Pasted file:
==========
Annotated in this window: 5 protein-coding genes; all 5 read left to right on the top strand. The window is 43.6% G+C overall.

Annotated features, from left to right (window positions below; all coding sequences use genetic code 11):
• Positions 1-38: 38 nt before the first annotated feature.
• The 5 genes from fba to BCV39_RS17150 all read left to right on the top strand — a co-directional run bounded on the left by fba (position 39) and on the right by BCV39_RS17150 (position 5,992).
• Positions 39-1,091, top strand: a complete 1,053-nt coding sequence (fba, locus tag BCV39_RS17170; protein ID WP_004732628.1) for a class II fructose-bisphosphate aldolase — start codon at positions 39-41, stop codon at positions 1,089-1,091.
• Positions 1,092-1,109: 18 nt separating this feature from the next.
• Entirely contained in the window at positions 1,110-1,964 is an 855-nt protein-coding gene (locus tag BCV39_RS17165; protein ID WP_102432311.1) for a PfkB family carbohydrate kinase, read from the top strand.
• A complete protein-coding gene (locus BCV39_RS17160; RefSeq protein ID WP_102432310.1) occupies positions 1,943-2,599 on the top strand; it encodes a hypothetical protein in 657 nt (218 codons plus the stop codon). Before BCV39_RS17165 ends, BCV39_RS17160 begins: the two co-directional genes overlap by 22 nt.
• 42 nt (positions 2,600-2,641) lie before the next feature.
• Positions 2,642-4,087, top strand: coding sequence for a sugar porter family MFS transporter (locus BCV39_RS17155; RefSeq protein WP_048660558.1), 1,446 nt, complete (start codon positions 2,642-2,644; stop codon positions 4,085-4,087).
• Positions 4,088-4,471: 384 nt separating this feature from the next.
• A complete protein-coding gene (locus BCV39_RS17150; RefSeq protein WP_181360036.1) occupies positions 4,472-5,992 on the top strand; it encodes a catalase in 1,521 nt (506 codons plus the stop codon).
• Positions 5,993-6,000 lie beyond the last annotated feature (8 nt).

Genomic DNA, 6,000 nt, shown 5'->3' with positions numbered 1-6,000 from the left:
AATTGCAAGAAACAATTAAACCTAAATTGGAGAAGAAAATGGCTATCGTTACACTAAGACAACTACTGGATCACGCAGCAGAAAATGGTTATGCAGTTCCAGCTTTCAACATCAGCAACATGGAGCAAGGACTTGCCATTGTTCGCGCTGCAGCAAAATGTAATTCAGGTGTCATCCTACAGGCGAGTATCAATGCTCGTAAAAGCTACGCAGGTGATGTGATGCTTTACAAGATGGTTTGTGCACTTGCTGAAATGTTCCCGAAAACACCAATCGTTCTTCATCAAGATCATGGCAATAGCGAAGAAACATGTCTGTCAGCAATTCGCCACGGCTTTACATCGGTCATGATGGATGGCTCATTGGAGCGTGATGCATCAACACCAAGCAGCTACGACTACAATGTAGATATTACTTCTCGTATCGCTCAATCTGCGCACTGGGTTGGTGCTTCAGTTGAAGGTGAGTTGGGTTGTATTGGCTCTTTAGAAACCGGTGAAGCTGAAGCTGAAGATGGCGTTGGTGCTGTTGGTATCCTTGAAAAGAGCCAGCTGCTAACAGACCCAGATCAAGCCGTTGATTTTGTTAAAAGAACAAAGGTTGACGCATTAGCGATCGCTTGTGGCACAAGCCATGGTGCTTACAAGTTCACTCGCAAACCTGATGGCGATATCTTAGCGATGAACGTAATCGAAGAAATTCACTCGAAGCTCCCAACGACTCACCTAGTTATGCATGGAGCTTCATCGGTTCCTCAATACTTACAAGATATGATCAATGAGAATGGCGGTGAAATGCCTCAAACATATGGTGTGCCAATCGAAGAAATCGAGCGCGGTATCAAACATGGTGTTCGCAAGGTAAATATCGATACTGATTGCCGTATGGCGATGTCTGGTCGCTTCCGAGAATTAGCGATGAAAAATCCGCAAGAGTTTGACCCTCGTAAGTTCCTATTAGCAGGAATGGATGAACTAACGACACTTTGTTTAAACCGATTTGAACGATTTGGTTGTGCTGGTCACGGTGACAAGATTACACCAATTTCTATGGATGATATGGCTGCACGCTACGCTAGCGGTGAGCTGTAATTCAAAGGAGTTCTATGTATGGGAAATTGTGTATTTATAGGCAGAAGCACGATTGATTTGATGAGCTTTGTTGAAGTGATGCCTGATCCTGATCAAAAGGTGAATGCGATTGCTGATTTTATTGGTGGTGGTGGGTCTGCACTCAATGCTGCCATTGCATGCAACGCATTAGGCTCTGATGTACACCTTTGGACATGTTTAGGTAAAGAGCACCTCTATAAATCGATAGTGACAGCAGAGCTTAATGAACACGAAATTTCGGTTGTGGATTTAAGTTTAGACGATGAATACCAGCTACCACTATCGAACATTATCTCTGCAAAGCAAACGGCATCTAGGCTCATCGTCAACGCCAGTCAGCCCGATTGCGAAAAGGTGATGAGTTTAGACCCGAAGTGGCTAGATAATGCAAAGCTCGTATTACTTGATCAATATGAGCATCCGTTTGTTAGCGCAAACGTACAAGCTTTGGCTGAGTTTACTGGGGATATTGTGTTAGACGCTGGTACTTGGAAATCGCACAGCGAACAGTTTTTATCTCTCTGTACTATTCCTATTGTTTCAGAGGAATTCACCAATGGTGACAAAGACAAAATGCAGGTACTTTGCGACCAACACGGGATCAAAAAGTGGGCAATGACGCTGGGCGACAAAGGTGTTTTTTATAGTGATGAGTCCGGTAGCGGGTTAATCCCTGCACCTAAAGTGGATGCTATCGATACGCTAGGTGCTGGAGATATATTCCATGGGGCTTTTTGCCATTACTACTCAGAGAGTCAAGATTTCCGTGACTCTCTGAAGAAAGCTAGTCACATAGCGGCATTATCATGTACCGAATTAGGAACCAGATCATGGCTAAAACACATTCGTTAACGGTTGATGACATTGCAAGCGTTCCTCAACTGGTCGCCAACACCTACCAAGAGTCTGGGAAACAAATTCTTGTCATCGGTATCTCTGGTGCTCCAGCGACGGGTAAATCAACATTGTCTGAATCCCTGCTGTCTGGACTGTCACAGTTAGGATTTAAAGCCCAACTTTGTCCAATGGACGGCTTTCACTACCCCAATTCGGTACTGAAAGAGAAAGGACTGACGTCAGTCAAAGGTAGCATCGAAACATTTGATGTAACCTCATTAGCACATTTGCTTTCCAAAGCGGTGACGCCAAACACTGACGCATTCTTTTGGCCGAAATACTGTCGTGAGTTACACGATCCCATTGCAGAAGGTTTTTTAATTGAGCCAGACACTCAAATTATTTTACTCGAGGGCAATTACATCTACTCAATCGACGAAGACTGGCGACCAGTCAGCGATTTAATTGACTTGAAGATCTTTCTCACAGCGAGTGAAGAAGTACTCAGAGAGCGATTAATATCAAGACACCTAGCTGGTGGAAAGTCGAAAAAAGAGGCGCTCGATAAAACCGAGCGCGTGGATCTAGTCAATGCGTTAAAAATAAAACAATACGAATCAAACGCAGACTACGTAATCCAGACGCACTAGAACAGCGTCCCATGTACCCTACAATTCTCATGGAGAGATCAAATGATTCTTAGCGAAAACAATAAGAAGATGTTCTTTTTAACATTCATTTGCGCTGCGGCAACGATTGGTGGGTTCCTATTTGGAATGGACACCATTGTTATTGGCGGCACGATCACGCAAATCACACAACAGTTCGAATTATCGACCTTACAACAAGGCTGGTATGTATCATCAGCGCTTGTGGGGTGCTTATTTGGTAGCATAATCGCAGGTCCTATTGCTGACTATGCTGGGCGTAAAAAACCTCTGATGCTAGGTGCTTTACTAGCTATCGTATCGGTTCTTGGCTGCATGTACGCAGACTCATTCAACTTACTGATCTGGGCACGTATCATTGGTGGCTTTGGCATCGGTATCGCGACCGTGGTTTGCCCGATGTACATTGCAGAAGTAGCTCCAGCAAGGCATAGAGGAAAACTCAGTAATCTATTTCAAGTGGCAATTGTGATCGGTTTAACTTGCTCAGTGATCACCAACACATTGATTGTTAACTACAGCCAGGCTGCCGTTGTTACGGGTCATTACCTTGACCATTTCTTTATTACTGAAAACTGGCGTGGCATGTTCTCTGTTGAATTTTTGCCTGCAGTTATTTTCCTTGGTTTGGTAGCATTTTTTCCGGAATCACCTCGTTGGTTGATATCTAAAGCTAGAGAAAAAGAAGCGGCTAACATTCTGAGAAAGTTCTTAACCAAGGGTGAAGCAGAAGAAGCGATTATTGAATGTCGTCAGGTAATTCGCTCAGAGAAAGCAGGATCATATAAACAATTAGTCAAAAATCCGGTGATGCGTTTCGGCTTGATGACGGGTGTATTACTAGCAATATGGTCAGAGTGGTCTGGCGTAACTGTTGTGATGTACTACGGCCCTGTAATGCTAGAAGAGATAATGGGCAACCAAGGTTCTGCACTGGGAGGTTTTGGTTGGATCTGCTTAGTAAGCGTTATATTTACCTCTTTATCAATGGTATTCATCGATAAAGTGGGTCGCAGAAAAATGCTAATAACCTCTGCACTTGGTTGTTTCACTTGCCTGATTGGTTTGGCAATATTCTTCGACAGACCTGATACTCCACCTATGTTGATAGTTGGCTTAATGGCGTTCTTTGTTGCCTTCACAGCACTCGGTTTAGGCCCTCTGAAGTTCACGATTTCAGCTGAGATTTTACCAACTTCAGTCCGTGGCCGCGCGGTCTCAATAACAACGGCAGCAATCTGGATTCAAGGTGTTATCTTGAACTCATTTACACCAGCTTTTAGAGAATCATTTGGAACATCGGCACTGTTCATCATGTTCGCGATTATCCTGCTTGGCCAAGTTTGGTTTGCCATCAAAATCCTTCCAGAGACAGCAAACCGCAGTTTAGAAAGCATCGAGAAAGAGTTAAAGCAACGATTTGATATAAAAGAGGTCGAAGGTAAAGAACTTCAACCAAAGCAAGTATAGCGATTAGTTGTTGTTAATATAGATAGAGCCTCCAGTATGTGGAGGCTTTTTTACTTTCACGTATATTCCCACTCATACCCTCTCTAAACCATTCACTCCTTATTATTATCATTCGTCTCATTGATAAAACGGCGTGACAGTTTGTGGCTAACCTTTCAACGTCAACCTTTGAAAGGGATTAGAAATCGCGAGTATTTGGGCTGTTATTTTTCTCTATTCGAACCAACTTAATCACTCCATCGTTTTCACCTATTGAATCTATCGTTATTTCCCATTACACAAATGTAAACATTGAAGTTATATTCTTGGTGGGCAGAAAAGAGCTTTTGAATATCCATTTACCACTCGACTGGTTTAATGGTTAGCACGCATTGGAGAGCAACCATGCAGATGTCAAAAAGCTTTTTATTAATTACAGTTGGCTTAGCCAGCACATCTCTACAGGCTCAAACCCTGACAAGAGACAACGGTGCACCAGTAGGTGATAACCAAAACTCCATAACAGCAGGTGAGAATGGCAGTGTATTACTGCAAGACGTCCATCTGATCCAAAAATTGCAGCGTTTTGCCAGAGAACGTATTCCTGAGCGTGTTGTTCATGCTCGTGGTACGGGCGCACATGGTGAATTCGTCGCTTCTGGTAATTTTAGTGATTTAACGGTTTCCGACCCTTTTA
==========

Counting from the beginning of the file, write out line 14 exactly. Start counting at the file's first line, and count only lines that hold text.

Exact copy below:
Genomic DNA, 6,000 nt, shown 5'->3' with positions numbered 1-6,000 from the left: